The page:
KANSAS CITY, Mo. — Friends and family gathered to remember a UMKC student who was killed July 6 during an armed robbery near 54th Street and Prospect Avenue.
Despite the somber reason for the gathering, organizers wanted to foster a positive atmosphere in keeping with the spirit of the slain student, Sharath Koppu — a 25-year-old native of India, who was studying computer science.
“He’s a jovial person,” said Sai Sriharsha, Koppu’s roommate. "He always has this smile on his face. There’s no moment without a smile on his face."
Sriharsha spent time with Koppu’s family when they came to Kansas City. He said Koppu, who was working on a master's degree, came to UMKC in January after working for 3 1/2 years as a computer engineer in India.
Koppu hoped to remain in the U.S. as a data engineer.
“He was trying to be successful, help others," Sriharsha said. "He was trying to spread positivity. He always goes an extra length to make the thing better and more beautiful.”
Professors agreed, noticing the way he spoke in class and made small talk in the elevator.
“The way he interacted with me is unique to Sarath,” Director of international Degree Collaboration Vijay Kumar said.
Dr. Yugyung Lee, a professor in the Department of Computer Science Electrical Engineering, said she remembered how bright Koppu was and how eager he was to help other students.
Several school leaders — including UMKC’s chancellor, provost, vice provost and UMKC’s chief of police — also spoke.
Chief Michael Bongartz reminded students if they ever feel unsafe that they can talk with someone in the department and reach out for assistance. UMKC also has provided counselors for anyone who needs help during this troubling time.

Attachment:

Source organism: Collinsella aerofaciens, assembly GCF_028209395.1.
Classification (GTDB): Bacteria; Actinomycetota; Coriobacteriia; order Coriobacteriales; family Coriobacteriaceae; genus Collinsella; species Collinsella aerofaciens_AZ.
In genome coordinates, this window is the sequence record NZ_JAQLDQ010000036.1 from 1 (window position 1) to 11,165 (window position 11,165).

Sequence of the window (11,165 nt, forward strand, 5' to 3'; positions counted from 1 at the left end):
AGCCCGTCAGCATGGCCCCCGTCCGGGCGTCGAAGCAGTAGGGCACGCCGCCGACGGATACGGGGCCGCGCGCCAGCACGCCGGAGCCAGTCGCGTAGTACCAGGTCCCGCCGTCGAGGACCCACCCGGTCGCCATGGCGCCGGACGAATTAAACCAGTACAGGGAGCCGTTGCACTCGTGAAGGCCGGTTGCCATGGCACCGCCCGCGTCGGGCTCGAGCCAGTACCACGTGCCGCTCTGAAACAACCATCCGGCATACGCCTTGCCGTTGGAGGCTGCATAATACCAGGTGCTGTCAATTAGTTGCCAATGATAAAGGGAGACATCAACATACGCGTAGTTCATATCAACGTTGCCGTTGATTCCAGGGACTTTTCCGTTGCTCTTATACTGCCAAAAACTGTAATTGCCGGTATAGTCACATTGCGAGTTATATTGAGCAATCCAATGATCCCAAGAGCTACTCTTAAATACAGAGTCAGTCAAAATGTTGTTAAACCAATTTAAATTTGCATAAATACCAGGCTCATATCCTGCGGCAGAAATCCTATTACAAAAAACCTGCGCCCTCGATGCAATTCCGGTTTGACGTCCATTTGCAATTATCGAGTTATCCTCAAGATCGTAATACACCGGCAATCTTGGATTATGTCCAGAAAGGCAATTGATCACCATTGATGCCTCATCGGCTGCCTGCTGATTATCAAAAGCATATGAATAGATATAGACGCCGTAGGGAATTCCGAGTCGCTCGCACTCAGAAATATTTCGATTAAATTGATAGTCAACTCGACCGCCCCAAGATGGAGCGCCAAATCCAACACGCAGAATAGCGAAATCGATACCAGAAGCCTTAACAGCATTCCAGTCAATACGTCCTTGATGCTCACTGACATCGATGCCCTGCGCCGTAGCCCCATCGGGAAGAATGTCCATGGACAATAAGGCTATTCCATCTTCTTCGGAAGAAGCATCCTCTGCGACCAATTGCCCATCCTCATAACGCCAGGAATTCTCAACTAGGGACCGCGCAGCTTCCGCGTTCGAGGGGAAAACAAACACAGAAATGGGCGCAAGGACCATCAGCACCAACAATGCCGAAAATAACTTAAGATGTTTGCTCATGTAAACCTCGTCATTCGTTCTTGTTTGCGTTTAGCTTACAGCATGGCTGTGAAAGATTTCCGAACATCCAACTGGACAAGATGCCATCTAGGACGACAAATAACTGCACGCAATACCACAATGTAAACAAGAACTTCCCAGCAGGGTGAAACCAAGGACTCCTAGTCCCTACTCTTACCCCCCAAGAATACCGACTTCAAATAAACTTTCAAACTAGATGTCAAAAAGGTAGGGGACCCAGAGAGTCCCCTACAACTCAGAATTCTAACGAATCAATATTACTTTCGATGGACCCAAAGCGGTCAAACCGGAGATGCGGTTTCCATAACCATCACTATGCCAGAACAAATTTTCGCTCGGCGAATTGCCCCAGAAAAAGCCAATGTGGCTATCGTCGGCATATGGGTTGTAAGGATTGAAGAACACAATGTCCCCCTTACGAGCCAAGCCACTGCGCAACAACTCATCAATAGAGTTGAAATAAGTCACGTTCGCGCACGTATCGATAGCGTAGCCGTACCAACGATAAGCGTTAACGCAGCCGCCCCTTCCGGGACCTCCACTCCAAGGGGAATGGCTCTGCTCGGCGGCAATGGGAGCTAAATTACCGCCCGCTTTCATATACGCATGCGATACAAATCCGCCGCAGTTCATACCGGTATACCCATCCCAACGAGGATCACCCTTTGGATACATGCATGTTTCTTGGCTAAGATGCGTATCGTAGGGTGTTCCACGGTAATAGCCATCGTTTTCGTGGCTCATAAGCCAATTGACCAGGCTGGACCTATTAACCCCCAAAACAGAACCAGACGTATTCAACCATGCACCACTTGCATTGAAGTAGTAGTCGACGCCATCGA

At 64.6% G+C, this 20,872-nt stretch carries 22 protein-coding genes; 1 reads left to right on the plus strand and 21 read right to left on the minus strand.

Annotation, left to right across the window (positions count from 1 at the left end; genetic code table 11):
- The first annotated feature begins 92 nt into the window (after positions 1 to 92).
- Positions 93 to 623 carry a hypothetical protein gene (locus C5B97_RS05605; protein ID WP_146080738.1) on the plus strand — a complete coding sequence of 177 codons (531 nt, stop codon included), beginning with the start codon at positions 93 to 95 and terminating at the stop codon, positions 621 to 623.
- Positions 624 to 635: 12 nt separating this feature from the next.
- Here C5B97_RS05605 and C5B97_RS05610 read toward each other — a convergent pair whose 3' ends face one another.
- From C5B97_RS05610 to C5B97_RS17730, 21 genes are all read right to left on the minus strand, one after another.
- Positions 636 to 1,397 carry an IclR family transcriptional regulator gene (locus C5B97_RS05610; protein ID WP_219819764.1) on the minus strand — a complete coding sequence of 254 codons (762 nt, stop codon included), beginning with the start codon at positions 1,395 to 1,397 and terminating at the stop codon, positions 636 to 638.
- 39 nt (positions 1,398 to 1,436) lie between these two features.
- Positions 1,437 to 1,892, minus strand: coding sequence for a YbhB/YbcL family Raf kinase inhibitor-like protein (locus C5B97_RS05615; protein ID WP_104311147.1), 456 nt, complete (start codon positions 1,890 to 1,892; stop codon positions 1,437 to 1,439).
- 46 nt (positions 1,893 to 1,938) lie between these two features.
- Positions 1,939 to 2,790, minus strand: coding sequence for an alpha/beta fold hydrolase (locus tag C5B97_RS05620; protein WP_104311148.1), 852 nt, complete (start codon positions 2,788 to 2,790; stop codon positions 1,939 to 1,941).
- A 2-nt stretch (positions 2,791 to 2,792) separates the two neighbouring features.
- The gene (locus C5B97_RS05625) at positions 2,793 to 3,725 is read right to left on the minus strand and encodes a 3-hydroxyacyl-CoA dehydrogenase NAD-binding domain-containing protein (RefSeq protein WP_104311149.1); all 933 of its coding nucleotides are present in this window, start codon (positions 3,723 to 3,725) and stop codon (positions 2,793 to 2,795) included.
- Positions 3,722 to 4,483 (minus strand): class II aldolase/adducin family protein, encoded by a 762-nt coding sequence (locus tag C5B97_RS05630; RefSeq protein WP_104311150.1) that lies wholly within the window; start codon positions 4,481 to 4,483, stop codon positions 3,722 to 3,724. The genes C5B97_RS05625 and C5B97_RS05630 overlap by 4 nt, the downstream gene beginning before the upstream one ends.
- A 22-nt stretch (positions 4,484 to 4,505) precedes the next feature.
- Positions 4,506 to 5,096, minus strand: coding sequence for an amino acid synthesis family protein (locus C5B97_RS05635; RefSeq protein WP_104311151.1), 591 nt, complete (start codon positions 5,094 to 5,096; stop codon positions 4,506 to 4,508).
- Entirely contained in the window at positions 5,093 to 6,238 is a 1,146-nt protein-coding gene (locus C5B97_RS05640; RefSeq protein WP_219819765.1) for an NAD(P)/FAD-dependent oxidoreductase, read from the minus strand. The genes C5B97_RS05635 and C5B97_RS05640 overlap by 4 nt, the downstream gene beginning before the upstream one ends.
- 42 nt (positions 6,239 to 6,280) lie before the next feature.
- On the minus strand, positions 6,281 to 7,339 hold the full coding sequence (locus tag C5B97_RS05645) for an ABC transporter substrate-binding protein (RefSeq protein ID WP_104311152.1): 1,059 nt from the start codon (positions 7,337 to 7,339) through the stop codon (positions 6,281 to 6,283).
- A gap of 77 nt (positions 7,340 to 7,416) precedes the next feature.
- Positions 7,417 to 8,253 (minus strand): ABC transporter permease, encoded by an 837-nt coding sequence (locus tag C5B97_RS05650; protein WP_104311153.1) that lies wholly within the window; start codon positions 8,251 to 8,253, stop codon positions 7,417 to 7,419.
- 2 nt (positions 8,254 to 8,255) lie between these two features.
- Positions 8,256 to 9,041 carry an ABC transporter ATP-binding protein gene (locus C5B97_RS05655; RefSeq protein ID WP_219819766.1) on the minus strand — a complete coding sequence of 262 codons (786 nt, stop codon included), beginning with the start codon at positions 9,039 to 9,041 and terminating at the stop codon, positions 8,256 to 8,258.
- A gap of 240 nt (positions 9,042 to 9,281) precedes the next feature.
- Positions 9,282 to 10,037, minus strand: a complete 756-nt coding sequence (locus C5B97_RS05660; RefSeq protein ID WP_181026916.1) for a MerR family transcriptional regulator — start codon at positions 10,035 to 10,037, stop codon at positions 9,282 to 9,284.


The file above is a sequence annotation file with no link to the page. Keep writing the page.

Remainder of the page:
Sriharsha described the last week as “extreme emotional distress,” but said he is determined to carry on Koppu’s legacy.
“The helping nature he had, the hard-working nature,” Sriharsha said. “He always goes the extra step to make things more beautiful.”
UMKC Vice Provost and Dean of the School of Computing and Engineering Kevin Truman reminded the students, friends and family that if you love someone, they are never really lost.
“If you can keep that memory alive for two minutes or one minute a day, he will live on forever,” Truman said.
Professors hope community members who knew Koppu will look for social and technical solutions, since problem-solving was his passion.
Police still are looking for the man shown in a surveillance video at J’s Fish and Chicken Market on the night Koppu was killed, but tips have been slow to materialize.
CrimeStoppers of Kansas City is offering a $10,000 reward for information that leads to the arrest of Koppu's murderer.
Friends, family or anyone else touched by the tragedy are invited to bring cards to the UMKC Administrative Center, 5115 Oak Street, through Thursday. The cards and a book of signatures will be sent to Koppu’s family in India on Friday.